Racism (4): Competition v Racial Bias

Gary Becker looked at the well-documented fact that African-Americans in the U.S. earn less than whites, partly because on average they are less well educated. But even if corrected for this, there remains an unexplainable difference in wages. Unexplainable apart from racial bias. There have been many studies that have proven the existence of bias. For example, firms are 1.5 times as likely to interview someone for a job if they think the person is white, even if all other characteristics such as education and experience are equal.

The interesting thing about Becker is that he goes beyond education, positive discrimination or labor legislation in his search for solutions. He mentions increased competition between firms. A racially biased firm will only hire a white who is more expensive and perhaps even less qualified than a black, if this firm is not under pressure from competitors. If its market is opened to competition, then other firms can and will produce the same goods at cheaper prices by hiring the black guy/gal. The biased firm would then be forced to do the same. It may remain biased – opinions on such matters are notoriously hard to change – but it no longer has the luxury of acting on its bias.

So this sounds promising, and market freedom is beneficial for other reasons as well, so it’s worth to pursue it. But don’t expect too much of the free market. There’s no invisible hand, leading those motivated by selfish motives to destroy racism without really wanting to. Much more needs to be done.

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2 thoughts on “Racism (4): Competition v Racial Bias”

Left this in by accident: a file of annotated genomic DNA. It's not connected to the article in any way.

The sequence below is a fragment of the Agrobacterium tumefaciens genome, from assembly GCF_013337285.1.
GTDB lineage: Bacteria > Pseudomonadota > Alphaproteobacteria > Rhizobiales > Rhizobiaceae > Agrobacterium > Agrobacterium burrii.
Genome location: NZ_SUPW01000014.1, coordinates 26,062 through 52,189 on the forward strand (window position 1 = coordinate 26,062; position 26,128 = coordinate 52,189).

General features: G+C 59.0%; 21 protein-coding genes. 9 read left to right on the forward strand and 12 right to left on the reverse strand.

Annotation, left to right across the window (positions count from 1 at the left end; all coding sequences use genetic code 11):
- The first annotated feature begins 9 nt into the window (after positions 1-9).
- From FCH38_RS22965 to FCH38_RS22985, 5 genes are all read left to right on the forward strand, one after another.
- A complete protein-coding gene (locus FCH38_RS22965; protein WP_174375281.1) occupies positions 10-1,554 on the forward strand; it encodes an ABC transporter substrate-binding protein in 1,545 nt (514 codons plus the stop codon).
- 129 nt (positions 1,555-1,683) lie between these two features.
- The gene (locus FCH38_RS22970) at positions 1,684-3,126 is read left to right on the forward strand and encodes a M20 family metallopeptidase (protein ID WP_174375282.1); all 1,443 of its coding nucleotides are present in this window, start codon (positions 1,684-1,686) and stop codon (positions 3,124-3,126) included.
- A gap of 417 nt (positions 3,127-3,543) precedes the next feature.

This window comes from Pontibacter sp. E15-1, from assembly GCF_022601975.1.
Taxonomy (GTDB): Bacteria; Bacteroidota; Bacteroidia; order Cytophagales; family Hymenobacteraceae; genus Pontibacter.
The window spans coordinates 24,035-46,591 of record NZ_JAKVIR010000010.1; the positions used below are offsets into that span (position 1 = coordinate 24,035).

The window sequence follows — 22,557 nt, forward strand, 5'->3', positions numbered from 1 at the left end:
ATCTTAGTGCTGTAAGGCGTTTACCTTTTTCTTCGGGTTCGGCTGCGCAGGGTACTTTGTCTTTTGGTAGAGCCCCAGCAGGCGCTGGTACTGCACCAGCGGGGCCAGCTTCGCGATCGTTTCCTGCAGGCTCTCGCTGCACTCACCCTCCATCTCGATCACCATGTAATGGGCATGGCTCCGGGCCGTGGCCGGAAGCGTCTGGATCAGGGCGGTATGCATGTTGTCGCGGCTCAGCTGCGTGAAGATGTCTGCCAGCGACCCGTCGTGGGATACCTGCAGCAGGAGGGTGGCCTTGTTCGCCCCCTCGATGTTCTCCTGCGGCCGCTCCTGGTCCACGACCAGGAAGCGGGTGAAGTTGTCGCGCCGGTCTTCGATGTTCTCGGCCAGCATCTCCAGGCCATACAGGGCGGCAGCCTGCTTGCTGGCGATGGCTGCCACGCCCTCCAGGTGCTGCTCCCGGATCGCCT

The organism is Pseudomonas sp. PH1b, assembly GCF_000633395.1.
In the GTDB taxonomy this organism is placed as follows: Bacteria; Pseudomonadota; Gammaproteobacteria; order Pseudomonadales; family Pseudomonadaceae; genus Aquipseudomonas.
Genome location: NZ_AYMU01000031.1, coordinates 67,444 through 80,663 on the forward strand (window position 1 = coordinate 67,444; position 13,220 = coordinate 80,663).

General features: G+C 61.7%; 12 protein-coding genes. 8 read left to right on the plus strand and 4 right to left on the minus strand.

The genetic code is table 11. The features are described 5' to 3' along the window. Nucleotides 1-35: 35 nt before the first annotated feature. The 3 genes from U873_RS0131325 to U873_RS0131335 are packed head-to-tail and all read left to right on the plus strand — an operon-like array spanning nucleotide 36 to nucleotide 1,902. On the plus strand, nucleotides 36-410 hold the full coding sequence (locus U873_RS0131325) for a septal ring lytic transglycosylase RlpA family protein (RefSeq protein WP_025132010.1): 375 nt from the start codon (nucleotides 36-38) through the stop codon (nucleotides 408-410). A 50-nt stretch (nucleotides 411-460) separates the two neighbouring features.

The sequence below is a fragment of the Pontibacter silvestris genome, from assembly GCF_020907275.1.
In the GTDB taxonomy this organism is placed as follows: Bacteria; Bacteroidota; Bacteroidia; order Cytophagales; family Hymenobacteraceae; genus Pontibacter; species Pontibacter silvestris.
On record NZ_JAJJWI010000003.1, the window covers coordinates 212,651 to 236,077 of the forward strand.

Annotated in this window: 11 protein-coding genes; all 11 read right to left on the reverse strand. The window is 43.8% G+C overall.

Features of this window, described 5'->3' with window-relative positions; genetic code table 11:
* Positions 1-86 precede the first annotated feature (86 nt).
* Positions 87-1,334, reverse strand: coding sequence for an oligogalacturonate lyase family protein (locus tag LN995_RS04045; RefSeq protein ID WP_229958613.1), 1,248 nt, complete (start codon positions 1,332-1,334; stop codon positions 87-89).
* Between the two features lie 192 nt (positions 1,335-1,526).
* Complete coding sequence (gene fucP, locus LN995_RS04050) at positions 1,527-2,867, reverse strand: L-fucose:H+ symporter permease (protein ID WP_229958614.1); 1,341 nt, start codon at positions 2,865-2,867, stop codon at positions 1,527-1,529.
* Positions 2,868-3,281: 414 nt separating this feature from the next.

1. […] There a resemblance between the libertarian views on private discrimination and the more widely accepted view in the U.S. that free speech rights and the First Amendment can only be invoked against the government, as if private actors can’t violate people’s right to free speech. The dominant U.S. free speech doctrine reflects an antiquated view of human rights as exclusively vertical. Of course, the government probably does most of the violations, particularly of a right such as free speech, but probably not in the case of the right not to be discriminated against. That’s more of a private monopoly, and markets, protest marches, boycotts, activism etc. won’t solve that problem by themselves. Just look at the market: it didn’t solve segregation, and neither would it have had it been more free. In fact, it’s likely that bigoted white customers who detest eating in the presence of blacks, will not find themselves in white only and hence more expensive restaurants, but will band together and boycott non-segregated restaurants which then lose far more business among whites than they gain from allowing blacks. Such boycotts are absolutely in line with property rights and the free market, which shows that the market can make discrimination worse instead of destroying it. (For a more sympathetic view of the power of the market, go here). […]

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